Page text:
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FDHs reject agency claims that they've become choosy, want more pay

12 July 2021

By Vir B. Lumicao 

HKUEA chair Thomas Chan says they've been urging for the lifting of the ban for months

Foreign domestic workers have ridiculed Hong Kong agencies’ claims that local families who need helpers are suffering amid a ban on flights from the Philippines and Indonesia, as those who are already here have become choosy, or are demanding up to $7,000 in salary.

They were reacting to the Hong Kong Union of Employment Agencies’ clamor, announced during a press conference yesterday, to lift the ban and allow vaccinated helpers stranded in the two countries to come here.


The workers said it is they who continue to suffer and not the employers who may have difficulty retaining helpers because they are abusive. They said domestic workers would not quit their job on a mere whim, knowing that Immigration has been cracking down on so-called “job hoppers.”

They scoffed at the union’s claim that some employers have become so desperate they have begun wooing helpers on the streets or online with pay that is much higher than the required minimum of $4,630. At least one union officer said many helpers who are in Hong Kong no longer want to work with families who have babies.

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Dolores Balladares, chair of United Filipinos in Hong Kong-Migrante, said workers like the agencies, also want the ban lifted as it has left thousands of people  jobless for months and buried in debt, especially due to usurious money lenders.

Balladares says FDWs can't be choosy because of the 'job hopping' threat

“Pero hindi ako sang-ayon sa sinasabi ng agency na nagiging mapili ang mga OFWs at nagdedemand ng higher salary dahil sinasamantala ang sitwasyon na may ban,” said Balladares. (But I don’t buy the agencies’ claim that OFWs have become choosy and are demanding a higher salary to take advantage of the flight ban.)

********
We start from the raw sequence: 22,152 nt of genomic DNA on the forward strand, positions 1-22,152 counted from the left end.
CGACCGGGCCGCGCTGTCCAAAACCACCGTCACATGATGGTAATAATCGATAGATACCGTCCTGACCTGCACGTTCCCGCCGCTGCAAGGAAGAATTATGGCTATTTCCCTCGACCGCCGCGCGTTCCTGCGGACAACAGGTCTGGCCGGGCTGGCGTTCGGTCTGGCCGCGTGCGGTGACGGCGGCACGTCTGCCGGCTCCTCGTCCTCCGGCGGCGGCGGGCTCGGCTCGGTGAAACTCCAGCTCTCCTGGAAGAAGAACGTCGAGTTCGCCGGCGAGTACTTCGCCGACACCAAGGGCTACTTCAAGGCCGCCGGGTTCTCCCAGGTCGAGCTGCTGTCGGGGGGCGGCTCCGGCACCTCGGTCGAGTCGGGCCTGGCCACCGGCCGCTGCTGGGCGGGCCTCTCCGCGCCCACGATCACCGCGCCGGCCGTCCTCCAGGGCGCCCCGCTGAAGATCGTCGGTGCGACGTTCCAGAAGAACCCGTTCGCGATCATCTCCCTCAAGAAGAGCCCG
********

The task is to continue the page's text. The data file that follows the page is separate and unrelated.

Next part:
"May ban o wala, pag na-terminate ang mga OFW, problemang malaki, lalo ngayon na may paghihigpit at pag-aakusa pa na mga job hopper ang mga nate-terminate na OFW. Kaya we appeal sa HK government na i-lift na ang ban dahil wala din namang kasalanan ang mga OFW,” said Balladares.


(Ban or no ban, it’s a big problem when OFWs get terminated, especially now that the government is tightening (visa issuance) and accusing fired OFWs of job hopping. That’s why we appeal to the HK government to lift the ban, as it’s not OFWs’ fault anyway.)

She said it’s the Philippine government that should be blamed as it is its sluggishness, negligence and failure to curb the rate of infection that prompted Hong Kong to impose the ban.

The negative feedback was evident in the posts made by Filipino workers on The SUN's Facebook page where a story about the agencies' claims was posted.

Carmelita Tan commented that the agencies’ claim that helpers are demanding salaries of up to $7,000 salary is unbelievable because most employers won’t even give food allowance.

"Nagtrabaho ka nang bonggang-bongga, minsan ikaw pa bibili ng pagkain mo sa sarili mong pera... Mahirap din ang kalagayan namin dito, lalo kung yung amo nasa bahay. May camera na, may human camera pa na security guard namin dito. Walang pahinga,” Tan said.

(You work very hard, yet sometimes it’s you who buy your own food out of your pocket. Our situation here is difficult, especially if the employer is at home. We have a human camera in addition to the camera here that is our security guard. We have no rest.)

She wished the flight ban would be lifted soon as she sympathized with the job applicants who are waiting to come here because they have already spent so much borrowed money while on standby in Manila.

Cindy Bahian, also commenting in the report, said the authorities should closely monitor employers who hire helpers. They should check employers’ homes to find out if there is a proper sleep and rest area for their helper, she said.

Bed in toilet: Many helpers are still not provided decent rest area, many say

“Kasi yung katulong po ay tao, hindi hayop na basta-basta na lang ilagay sa sulok para patulugin at pakainin,” Bahian said. (That’s because the helper is a human, not an animal that can simply be given a nook to sleep and eat.)

Many other workers commented that they are worse off during the pandemic because they are made to work for 16 to 18 hours a day, and given little food.

Terry Melchor said it was just fair for helpers to receive a salary as high as $7,000.

"Very reasonable lang naman po ang ($7,000) sahod na yan. Ang hirap din kaya ang sitwasyon nating mga DH dito. Mas kami ang nahihirapan, hindi ang mga amo o ang mga agency man,” Melchor said.

(That salary is very reasonable. Our situation as DHs here is not easy. It’s us who are suffering, not the employers of the agencies.)

“We deserve to be paid higher than the minimum wage. We want a salary increase, please,” she said.

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